The sick woman came covertly, assuming she’d be unnoticed, reached out her hand, and touched only the border of His garment; but when she sees that she has been found out, she comes trembling, fearing reprimand, and falling down before Him, declares before all the people why she touched Him, and how she has been healed (8:47). Jesus is not angry with her. “Daughter, be of good comfort: your faith has made you whole; go in peace” (8:48).  


The Bible says that this woman had spent all her money on physicians; she had not gotten her money’s worth. Physicians in those days knew less than we know now. Even the best of them, no doubt, working with the best information they had, were unable to affect real cures. Yet despite their inadequacies, they were often exorbitant in their demands. I can imagine, because some did, and do, they examined the capacity of the person to pay, and took the entire estate.

At any rate, this woman spoken of in the text had spent all her substance on physicians, and arguably poor physicians at that. The Lord saw her poverty and destitution. He knew from what a miserable situation she had come. He did not ask, “Who touched Me?” because He did not know—God knows everything—but because He wanted to evoke her response, and to put her on display before all that multitude, that the miracle might be made known, as an encouragement to faith.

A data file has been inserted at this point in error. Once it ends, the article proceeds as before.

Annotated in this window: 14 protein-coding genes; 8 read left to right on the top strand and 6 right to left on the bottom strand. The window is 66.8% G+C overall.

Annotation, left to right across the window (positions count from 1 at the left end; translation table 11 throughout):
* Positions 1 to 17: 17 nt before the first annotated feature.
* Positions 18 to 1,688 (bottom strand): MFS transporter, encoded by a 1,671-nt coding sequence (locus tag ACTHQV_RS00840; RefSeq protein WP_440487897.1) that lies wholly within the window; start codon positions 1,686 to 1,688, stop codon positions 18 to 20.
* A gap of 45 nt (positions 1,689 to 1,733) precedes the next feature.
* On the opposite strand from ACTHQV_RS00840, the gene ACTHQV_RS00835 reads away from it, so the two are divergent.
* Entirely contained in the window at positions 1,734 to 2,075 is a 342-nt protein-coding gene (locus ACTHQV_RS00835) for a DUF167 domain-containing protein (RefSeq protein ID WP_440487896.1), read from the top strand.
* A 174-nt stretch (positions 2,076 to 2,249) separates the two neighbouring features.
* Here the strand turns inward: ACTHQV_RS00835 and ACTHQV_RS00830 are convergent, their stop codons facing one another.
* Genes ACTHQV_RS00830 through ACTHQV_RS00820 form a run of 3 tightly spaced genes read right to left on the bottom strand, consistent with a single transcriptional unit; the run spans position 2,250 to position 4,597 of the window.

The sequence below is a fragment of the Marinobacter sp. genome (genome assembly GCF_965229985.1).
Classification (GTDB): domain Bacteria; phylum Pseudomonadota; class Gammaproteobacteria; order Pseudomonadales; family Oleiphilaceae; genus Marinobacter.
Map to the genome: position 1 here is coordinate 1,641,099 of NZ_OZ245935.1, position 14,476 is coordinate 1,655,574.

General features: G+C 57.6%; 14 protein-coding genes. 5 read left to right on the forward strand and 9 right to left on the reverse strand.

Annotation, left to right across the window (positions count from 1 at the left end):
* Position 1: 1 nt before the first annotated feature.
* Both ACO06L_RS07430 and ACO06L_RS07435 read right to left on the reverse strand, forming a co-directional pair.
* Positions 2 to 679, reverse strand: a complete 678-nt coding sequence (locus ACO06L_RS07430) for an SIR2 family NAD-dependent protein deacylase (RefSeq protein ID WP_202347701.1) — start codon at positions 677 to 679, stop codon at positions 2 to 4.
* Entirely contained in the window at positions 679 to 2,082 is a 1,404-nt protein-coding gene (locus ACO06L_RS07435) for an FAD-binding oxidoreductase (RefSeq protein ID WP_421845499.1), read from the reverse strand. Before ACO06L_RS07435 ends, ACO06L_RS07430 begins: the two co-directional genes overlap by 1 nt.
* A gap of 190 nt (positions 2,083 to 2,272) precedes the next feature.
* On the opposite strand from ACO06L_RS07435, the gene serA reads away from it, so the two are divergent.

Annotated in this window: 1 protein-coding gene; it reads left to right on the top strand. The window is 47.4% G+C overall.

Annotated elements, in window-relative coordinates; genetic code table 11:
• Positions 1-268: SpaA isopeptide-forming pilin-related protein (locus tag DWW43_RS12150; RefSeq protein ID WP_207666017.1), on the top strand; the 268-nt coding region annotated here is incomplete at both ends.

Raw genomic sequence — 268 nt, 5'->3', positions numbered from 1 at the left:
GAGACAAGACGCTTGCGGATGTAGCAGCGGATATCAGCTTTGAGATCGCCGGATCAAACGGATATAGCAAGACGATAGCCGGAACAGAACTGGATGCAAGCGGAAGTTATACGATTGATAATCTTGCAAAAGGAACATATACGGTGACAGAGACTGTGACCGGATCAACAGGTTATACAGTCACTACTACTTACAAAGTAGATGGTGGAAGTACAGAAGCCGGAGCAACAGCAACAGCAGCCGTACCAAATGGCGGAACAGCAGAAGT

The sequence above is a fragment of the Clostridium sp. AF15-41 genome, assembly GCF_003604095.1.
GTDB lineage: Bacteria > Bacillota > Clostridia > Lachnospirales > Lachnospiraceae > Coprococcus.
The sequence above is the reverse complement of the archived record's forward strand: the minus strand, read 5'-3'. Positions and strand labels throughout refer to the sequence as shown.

In this day, as then, poverty evokes Christ’s attention. If we have a hard struggle to get daily bread—if the future is dark—if we are harassed and perplexed, and know not which way to turn, let us understand that, though in this world there may be no sympathy, the heart of the Lord Jesus Christ is immediately moved, and we have only to go to Him and touch Him with our need, and we arouse all the sympathy of His infinite nature.


This frail, unnamed woman had been an invalid for twelve years. How many sleepless nights, what loss of appetite, what nervousness, what unrest, what pain of body, the world knew not. But when she came up and put her finger on Christ’s garment, all her suffering touched the heart of God.